by Michael Holland    

Do you have legitimate authority?

What a great question.  Malcolm Gladwell in his intriguing book David and Goliath: Underdogs, Misfits, and the Art of Battling Giants, brings us perspective that we should know—or may already know—but that we often overlook.  This perspective is contained in a principle of legitimacy and helps us to answer the question stated earlier.   Gladwell states:

“When people in authority want the rest of us to behave, it matters first – and foremost – how they behave.”

His rendition of the principle of legitimacy goes something like this. . .

  1. Be Heard – People who are asked to obey authority have to feel like they have a voice, and that if they speak up, they will be heard.
  2. Be Predictable – The authority has to be predictable.  There has to be a reasonable expectation that the rules tomorrow are going to be roughly the same as the rules today.
  3. Be Fair – The authority has to be fair.  It can’t treat one group differently than another.

Key to understanding the principle is to know that the lens you are using to gauge the legitimacy is tainted as you look down upon your employees.   You cannot understand exactly how they see the world and perceive your leadership.  Sure, you were a lowly employee once, maybe even just a couple of months ago.  But when you passed through the magical curtain of management, you can no longer see everything your employees see.  And it’s their perception of reality regarding being able to be heard, seeing your predictable behavior, and sensing your fairness in treating others that gives you legitimate authority.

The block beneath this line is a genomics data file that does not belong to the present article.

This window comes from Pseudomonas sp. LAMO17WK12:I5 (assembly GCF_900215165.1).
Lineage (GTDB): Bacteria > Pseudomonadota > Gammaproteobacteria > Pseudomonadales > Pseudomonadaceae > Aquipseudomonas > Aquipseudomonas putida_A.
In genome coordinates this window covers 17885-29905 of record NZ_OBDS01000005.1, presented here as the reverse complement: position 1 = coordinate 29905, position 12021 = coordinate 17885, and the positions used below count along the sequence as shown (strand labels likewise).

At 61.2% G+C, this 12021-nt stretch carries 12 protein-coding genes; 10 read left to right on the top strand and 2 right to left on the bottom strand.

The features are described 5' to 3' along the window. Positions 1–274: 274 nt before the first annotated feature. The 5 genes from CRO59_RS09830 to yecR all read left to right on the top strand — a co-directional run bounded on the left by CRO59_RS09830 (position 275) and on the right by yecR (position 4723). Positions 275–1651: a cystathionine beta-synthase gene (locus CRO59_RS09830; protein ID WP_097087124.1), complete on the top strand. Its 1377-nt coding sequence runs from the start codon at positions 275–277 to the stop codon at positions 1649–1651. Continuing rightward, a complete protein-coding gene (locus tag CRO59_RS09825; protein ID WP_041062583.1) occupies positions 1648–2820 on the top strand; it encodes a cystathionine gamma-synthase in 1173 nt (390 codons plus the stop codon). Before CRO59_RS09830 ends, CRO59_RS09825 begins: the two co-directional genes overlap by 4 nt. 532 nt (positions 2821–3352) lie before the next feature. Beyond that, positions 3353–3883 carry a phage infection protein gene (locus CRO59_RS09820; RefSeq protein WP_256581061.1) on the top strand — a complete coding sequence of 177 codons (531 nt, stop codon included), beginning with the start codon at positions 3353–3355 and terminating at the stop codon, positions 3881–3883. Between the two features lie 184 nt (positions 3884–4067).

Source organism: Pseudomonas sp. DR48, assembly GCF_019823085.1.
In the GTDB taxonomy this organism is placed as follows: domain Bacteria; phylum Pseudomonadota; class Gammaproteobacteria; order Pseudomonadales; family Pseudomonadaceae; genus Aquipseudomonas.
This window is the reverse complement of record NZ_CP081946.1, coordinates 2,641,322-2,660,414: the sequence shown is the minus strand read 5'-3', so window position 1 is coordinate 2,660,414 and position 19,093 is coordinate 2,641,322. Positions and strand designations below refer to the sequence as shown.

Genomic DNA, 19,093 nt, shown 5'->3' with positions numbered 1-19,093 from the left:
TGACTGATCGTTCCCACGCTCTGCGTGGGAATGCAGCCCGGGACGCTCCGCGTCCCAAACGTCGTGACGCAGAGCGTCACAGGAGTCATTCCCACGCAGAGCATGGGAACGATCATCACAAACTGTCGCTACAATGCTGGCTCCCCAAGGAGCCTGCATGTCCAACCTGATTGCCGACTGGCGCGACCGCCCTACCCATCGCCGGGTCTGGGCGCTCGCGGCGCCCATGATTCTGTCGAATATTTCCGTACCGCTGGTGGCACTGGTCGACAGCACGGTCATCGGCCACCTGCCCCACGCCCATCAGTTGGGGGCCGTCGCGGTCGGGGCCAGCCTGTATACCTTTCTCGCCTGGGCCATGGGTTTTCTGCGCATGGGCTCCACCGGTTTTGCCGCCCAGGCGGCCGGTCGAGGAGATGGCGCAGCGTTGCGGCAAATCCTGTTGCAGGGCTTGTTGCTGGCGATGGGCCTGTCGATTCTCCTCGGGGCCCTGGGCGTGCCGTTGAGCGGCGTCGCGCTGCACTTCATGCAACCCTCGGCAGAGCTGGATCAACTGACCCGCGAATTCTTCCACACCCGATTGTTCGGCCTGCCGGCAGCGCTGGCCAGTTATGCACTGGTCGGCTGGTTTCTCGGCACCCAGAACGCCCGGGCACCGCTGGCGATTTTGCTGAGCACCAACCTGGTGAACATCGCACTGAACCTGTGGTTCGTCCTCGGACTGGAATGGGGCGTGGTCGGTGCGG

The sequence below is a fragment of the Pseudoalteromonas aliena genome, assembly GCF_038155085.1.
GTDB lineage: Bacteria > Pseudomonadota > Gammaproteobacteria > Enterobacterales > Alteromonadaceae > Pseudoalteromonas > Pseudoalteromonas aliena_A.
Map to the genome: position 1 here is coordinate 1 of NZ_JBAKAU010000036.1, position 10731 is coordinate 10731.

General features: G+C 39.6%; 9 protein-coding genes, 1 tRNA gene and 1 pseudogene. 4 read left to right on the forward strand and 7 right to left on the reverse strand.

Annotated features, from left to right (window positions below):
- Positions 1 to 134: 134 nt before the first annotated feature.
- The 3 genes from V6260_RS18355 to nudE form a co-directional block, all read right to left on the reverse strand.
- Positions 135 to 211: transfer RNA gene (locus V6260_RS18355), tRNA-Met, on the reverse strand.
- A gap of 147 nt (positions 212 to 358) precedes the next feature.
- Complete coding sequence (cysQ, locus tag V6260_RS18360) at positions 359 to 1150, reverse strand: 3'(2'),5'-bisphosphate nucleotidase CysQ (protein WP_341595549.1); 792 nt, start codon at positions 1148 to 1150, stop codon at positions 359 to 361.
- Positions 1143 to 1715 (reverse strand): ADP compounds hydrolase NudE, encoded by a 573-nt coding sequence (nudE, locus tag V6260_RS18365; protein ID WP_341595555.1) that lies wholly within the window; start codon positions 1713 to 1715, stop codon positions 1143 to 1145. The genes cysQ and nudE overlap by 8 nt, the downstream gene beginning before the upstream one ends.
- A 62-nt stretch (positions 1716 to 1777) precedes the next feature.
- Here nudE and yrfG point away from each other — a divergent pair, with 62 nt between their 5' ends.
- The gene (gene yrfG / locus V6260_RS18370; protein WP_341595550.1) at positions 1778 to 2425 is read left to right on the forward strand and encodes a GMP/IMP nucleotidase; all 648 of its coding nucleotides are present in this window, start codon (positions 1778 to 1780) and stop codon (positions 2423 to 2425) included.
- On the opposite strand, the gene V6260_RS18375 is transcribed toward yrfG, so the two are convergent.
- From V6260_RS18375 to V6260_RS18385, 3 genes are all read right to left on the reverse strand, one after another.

It’s not what you say that matters, it’s what you do.  You must realize that your behaviors model your true intentions.

And you know the principle of legitimacy is true.  Just look at your boss and reflect on 1, 2 & 3 above.

Coaching Thoughts – For You and Your Peers

  • When a leader does not have legitimate authority based on the three points listed, where does their authority come from?
  • What makes other kinds of authority illegitimate? What might a workplace under the direction of a leader with illegitimate authority look like?
  • What lens are you using to gauge your leadership legitimacy? Is it working, or is it maybe time to try a new one?